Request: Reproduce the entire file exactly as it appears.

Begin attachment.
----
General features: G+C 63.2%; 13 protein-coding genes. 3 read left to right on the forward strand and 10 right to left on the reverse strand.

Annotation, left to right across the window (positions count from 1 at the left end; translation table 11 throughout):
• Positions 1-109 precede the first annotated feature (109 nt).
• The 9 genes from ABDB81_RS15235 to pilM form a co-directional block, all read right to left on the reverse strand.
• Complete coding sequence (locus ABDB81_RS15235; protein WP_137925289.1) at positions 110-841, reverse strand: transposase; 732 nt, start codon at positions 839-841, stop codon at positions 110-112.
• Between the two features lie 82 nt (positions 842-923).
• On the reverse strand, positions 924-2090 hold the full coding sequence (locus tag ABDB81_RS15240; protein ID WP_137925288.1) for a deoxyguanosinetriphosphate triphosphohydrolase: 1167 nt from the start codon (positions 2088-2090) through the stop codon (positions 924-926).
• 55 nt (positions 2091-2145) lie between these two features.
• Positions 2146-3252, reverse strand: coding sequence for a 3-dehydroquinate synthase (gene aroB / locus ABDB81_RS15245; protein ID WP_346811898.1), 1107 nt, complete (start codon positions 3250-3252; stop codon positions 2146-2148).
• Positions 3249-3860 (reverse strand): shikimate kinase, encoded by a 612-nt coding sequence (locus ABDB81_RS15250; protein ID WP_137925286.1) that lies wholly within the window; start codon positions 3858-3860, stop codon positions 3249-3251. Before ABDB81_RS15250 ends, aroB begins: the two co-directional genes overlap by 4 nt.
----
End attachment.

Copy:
General features: G+C 63.2%; 13 protein-coding genes. 3 read left to right on the forward strand and 10 right to left on the reverse strand.

Annotation, left to right across the window (positions count from 1 at the left end; translation table 11 throughout):
• Positions 1-109 precede the first annotated feature (109 nt).
• The 9 genes from ABDB81_RS15235 to pilM form a co-directional block, all read right to left on the reverse strand.
• Complete coding sequence (locus ABDB81_RS15235; protein WP_137925289.1) at positions 110-841, reverse strand: transposase; 732 nt, start codon at positions 839-841, stop codon at positions 110-112.
• Between the two features lie 82 nt (positions 842-923).
• On the reverse strand, positions 924-2090 hold the full coding sequence (locus tag ABDB81_RS15240; protein ID WP_137925288.1) for a deoxyguanosinetriphosphate triphosphohydrolase: 1167 nt from the start codon (positions 2088-2090) through the stop codon (positions 924-926).
• 55 nt (positions 2091-2145) lie between these two features.
• Positions 2146-3252, reverse strand: coding sequence for a 3-dehydroquinate synthase (gene aroB / locus ABDB81_RS15245; protein ID WP_346811898.1), 1107 nt, complete (start codon positions 3250-3252; stop codon positions 2146-2148).
• Positions 3249-3860 (reverse strand): shikimate kinase, encoded by a 612-nt coding sequence (locus ABDB81_RS15250; protein ID WP_137925286.1) that lies wholly within the window; start codon positions 3858-3860, stop codon positions 3249-3251. Before ABDB81_RS15250 ends, aroB begins: the two co-directional genes overlap by 4 nt.